People who love chili peppers might be eating their way to a longer life, according to a new study published in The BMJ.
“We know something about the beneficial effects of spicy foods basically from animal studies and very small-sized human studies,” says study author Lu Qi, associate professor at the Harvard School of Public Health. Some of those preliminary studies have found that spicy food and their active components—like capsaicin, the compound found in chili peppers—might lower inflammation, improve metabolic status and have a positive effect on gut bacteria and weight, he says.
But human evidence remains scant. So Qi and a team of researchers looked at questionnaire data from about half a million adults all across China who participated in the China Kadoorie Biobank study between 2004-2008. Each person in the study reported their health status, alcohol consumption, spicy food consumption, main source of chili intake (fresh or dried, in a sauce or in an oil) as well as meat and vegetable consumption.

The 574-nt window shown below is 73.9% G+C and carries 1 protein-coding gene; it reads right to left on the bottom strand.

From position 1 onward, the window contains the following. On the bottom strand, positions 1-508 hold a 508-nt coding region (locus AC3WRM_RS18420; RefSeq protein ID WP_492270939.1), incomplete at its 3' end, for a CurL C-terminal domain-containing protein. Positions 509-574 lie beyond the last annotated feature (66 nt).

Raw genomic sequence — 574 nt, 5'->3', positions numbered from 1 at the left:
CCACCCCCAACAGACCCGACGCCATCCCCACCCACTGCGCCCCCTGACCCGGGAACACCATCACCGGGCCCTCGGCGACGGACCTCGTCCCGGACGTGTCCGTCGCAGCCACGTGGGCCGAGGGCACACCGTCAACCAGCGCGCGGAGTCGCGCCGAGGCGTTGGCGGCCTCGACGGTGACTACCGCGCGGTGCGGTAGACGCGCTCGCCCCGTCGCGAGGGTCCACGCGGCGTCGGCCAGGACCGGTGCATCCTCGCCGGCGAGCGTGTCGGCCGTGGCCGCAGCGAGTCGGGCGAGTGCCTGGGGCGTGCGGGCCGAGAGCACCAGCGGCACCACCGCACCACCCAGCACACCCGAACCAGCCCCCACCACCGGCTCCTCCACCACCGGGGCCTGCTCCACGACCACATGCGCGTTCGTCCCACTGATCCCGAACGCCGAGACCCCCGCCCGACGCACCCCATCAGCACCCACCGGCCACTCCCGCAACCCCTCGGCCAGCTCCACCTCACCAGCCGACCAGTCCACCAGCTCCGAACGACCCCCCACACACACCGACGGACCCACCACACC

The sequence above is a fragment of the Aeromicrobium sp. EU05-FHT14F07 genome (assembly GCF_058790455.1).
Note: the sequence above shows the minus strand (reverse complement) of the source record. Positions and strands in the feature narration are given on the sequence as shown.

The researchers followed up with them about seven years later. Compared to people who ate spicy foods less than once a week, people who ate them just once or twice a week had a 10% reduced risk of death. Bumping up the spice consumption didn’t make much of a difference; those who ate spicy food 3-7 days a week were at 14% reduced risk of death compared to the most spice-averse group.
Eating chili-rich spicy foods was also linked to a lower risk of death from certain diseases, including cancer, ischemic heart diseases and respiratory diseases, they found. Further analysis revealed that fresh chili had a stronger protective effect against death from those diseases.
More research is needed to make any causal case for the protective effects of chili—this does not prove that the spicy foods were the reason for the health outcomes—but Qi finds this observational research valuable. "It appears that increasing your intake moderately, just to 1-2 or 3-5 times a week, shows very similar protective effect," he says. "Just increase moderately. That’s maybe enough."